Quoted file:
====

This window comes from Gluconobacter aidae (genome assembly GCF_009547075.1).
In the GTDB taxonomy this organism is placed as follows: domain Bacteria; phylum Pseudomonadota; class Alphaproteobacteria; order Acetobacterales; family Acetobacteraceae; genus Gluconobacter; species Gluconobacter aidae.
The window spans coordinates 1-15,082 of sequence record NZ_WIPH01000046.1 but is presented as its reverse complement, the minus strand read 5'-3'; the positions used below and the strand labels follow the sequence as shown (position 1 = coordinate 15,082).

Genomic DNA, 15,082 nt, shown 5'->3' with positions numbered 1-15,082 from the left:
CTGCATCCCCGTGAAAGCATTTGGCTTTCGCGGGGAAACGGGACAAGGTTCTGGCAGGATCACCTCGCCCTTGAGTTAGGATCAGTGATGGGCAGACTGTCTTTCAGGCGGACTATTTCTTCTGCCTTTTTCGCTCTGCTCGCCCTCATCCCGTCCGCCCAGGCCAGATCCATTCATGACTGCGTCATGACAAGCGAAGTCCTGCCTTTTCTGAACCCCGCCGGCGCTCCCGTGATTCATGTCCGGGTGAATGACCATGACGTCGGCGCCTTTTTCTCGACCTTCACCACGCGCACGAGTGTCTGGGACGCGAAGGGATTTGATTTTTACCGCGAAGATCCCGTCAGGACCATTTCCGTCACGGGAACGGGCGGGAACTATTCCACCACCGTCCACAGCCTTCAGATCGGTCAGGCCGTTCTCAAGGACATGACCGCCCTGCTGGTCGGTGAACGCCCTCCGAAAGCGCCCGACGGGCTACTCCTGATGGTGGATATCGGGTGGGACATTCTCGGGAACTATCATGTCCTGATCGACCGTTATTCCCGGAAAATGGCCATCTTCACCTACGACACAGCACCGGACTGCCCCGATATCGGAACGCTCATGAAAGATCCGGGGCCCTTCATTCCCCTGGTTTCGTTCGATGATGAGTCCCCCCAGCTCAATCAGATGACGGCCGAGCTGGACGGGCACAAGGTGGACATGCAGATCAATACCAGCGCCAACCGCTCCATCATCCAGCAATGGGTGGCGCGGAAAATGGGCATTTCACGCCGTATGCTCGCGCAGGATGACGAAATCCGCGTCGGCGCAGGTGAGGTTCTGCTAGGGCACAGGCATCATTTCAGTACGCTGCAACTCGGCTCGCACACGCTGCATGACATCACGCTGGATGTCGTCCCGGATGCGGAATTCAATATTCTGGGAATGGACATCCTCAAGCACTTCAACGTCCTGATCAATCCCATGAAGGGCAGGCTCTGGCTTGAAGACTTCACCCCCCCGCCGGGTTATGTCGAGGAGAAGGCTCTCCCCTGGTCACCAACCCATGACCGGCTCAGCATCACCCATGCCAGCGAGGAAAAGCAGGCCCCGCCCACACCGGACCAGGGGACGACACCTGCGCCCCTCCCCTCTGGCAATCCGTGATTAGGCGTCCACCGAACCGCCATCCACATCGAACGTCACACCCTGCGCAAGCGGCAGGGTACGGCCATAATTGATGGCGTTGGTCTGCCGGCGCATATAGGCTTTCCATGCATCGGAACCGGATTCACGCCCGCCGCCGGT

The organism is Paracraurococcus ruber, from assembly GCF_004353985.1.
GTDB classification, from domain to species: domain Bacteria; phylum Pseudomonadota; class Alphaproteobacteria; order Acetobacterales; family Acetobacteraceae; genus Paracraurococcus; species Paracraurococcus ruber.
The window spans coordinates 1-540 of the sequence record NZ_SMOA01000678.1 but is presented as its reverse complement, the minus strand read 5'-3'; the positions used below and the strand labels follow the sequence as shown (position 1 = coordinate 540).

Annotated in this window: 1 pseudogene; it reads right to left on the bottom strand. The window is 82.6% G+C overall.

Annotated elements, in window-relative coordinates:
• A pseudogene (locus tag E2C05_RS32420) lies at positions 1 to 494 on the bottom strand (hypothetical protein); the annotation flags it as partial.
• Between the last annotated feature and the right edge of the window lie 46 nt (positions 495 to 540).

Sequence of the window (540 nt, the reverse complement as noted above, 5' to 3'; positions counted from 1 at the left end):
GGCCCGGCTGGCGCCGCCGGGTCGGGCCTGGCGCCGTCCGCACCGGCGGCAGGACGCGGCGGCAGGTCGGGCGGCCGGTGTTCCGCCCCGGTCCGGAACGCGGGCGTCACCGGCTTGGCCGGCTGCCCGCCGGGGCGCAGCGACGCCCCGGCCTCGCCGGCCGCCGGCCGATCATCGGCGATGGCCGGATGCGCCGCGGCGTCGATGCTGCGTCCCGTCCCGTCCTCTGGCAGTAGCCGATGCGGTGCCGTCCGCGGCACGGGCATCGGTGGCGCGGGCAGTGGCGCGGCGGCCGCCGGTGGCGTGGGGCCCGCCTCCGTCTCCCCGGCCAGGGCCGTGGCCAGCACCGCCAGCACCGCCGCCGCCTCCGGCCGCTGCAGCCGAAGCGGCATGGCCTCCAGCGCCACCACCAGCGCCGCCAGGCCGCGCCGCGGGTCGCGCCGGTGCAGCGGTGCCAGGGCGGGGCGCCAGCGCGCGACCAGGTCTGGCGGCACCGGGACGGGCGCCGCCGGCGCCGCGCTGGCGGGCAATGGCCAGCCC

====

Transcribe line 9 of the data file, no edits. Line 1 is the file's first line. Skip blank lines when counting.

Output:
Annotated in this window: 1 pseudogene; it reads right to left on the bottom strand. The window is 82.6% G+C overall.